New Hampshire prisons are now allowing prisoners to receive handmade drawings and pictures from their loved ones, especially from their children.
This is thanks to a new mail policy that transpired following a legal settlement between civil libertarians and the New Hampshire Department of Corrections (DOC).
The good news was announced by the New Hampshire branch of the American Civil Liberties Union (ACLU).
Limitations of New Mail Policy within New Hampshire Prisons
New Policy Allows Handmade Drawings & Pictures
While the new mail policy allows pictures and drawings done in pen and pencil, those made from the following materials are still prohibited:
- Colored Pencil
Prisoners’ loved ones, however, can photocopy artworks made from these materials and send them to inmates.
Other thick paper stock products such as greeting cards are still banned.
ACLU said the new prison policy is similar to those implemented in other prisons throughout the US.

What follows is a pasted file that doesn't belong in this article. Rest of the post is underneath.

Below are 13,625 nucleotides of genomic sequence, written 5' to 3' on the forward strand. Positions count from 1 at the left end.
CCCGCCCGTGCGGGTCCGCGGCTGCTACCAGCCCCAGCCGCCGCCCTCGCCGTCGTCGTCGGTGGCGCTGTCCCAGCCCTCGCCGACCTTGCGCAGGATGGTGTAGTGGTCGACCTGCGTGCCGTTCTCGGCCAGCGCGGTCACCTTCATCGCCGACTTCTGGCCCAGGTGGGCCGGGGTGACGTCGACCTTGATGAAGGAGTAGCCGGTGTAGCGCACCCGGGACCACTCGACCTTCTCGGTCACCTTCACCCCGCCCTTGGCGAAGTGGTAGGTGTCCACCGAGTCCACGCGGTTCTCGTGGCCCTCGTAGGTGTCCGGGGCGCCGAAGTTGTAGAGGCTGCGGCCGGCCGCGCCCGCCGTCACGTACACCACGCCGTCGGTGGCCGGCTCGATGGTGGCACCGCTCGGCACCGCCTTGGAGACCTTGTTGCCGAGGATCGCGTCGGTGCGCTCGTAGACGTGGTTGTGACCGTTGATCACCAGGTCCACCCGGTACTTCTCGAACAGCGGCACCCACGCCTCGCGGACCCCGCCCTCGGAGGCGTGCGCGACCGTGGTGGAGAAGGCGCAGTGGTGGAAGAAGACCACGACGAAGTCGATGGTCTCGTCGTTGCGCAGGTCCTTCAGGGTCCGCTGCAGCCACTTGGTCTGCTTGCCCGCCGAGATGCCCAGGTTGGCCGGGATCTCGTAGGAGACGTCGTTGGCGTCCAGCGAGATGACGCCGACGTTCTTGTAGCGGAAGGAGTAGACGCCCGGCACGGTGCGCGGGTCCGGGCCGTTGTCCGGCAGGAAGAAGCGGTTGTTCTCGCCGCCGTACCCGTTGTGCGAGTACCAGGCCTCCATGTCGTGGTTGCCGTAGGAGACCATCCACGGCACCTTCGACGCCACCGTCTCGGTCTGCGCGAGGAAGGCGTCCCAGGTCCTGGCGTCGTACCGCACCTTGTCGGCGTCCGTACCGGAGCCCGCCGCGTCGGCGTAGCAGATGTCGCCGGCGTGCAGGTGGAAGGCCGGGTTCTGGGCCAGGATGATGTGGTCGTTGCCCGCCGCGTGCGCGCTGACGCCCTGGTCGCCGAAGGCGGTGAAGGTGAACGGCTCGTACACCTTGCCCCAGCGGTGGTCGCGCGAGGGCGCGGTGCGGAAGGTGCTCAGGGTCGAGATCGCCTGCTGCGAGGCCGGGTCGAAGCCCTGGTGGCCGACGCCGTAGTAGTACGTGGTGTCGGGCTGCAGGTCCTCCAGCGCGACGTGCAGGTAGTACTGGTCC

Previous Mail Policy Infringed Prisoners’ and Loved Ones’ Rights
In 2015, state prison officials banned all hand-drawn materials in its bid to thwart Suboxone — an opioid marketed in thin strips — from being smuggled into prison. Small amounts of the drug were found hidden in pictures or drawings sent to prisoners.
Ned Sackman, lead lawyer in the court case, said the former mail policy violated the detainees’ and families’ first amendment rights as it took away an important means of communication between the inmates and their children.
“When you are on the inside and you receive an authentic communication from a child – that’s just something that can keep you going for a month or two months. Just to receive something like that were you are isolated and cut off from your loved ones – it’s just critically important.”
Gilles Bissonnette, legal director of ACLU-New Hampshire and co-counsel on the case, commented:
“We do not doubt that Suboxone has been a problem in New Hampshire’s prisons. But banning all drawings is not the answer.”
The Lawsuit That Made It All Happen
ACLU filed the federal lawsuit in 2015 on behalf of a prisoner’s mother and 3-year-old son. The child’s handmade drawing for his imprisoned father was returned due to mail policy violation.
Rejected drawings of a 12-year-old son were also part of the case. Handmade drawings are not threatening, especially when they are from prison kids.